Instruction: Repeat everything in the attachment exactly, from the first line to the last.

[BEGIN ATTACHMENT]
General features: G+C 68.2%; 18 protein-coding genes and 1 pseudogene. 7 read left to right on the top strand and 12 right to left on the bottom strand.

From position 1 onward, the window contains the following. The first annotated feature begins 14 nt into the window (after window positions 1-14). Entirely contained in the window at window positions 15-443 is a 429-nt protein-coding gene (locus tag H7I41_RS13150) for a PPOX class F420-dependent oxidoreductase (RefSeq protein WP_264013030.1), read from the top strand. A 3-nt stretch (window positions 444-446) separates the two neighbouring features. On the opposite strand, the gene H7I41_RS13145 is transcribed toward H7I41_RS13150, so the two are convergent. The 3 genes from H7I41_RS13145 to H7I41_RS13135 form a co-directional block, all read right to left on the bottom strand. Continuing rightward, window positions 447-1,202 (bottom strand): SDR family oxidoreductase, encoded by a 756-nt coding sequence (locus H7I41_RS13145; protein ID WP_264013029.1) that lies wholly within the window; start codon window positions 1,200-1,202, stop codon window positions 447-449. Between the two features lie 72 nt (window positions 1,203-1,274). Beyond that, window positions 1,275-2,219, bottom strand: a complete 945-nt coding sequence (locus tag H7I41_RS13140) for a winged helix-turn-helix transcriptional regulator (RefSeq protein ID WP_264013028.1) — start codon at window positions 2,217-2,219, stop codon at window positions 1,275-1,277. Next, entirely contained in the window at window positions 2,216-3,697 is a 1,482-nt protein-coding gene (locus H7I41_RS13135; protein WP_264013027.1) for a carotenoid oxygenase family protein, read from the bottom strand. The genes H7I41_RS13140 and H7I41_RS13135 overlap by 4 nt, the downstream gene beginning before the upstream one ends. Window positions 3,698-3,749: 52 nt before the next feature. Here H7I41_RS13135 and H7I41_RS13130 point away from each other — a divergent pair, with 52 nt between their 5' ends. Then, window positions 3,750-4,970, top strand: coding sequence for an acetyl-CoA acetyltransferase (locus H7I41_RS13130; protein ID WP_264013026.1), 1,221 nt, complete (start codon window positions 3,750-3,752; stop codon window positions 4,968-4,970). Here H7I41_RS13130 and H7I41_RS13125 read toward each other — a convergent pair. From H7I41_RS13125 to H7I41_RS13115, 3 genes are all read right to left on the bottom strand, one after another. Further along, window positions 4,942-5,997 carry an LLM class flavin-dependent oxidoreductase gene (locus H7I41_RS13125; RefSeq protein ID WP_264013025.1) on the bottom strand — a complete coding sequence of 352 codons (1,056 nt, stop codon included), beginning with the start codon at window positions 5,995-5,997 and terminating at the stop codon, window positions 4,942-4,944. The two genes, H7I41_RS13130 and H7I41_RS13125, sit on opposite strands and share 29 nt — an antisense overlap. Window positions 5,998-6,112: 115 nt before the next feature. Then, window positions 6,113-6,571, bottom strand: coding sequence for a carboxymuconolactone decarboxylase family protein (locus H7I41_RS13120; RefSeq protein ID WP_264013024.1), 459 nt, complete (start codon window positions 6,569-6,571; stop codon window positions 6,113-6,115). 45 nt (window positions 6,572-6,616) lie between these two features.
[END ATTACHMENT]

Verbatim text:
General features: G+C 68.2%; 18 protein-coding genes and 1 pseudogene. 7 read left to right on the top strand and 12 right to left on the bottom strand.

From position 1 onward, the window contains the following. The first annotated feature begins 14 nt into the window (after window positions 1-14). Entirely contained in the window at window positions 15-443 is a 429-nt protein-coding gene (locus tag H7I41_RS13150) for a PPOX class F420-dependent oxidoreductase (RefSeq protein WP_264013030.1), read from the top strand. A 3-nt stretch (window positions 444-446) separates the two neighbouring features. On the opposite strand, the gene H7I41_RS13145 is transcribed toward H7I41_RS13150, so the two are convergent. The 3 genes from H7I41_RS13145 to H7I41_RS13135 form a co-directional block, all read right to left on the bottom strand. Continuing rightward, window positions 447-1,202 (bottom strand): SDR family oxidoreductase, encoded by a 756-nt coding sequence (locus H7I41_RS13145; protein ID WP_264013029.1) that lies wholly within the window; start codon window positions 1,200-1,202, stop codon window positions 447-449. Between the two features lie 72 nt (window positions 1,203-1,274). Beyond that, window positions 1,275-2,219, bottom strand: a complete 945-nt coding sequence (locus tag H7I41_RS13140) for a winged helix-turn-helix transcriptional regulator (RefSeq protein ID WP_264013028.1) — start codon at window positions 2,217-2,219, stop codon at window positions 1,275-1,277. Next, entirely contained in the window at window positions 2,216-3,697 is a 1,482-nt protein-coding gene (locus H7I41_RS13135; protein WP_264013027.1) for a carotenoid oxygenase family protein, read from the bottom strand. The genes H7I41_RS13140 and H7I41_RS13135 overlap by 4 nt, the downstream gene beginning before the upstream one ends. Window positions 3,698-3,749: 52 nt before the next feature. Here H7I41_RS13135 and H7I41_RS13130 point away from each other — a divergent pair, with 52 nt between their 5' ends. Then, window positions 3,750-4,970, top strand: coding sequence for an acetyl-CoA acetyltransferase (locus H7I41_RS13130; protein ID WP_264013026.1), 1,221 nt, complete (start codon window positions 3,750-3,752; stop codon window positions 4,968-4,970). Here H7I41_RS13130 and H7I41_RS13125 read toward each other — a convergent pair. From H7I41_RS13125 to H7I41_RS13115, 3 genes are all read right to left on the bottom strand, one after another. Further along, window positions 4,942-5,997 carry an LLM class flavin-dependent oxidoreductase gene (locus H7I41_RS13125; RefSeq protein ID WP_264013025.1) on the bottom strand — a complete coding sequence of 352 codons (1,056 nt, stop codon included), beginning with the start codon at window positions 5,995-5,997 and terminating at the stop codon, window positions 4,942-4,944. The two genes, H7I41_RS13130 and H7I41_RS13125, sit on opposite strands and share 29 nt — an antisense overlap. Window positions 5,998-6,112: 115 nt before the next feature. Then, window positions 6,113-6,571, bottom strand: coding sequence for a carboxymuconolactone decarboxylase family protein (locus H7I41_RS13120; RefSeq protein ID WP_264013024.1), 459 nt, complete (start codon window positions 6,569-6,571; stop codon window positions 6,113-6,115). 45 nt (window positions 6,572-6,616) lie between these two features.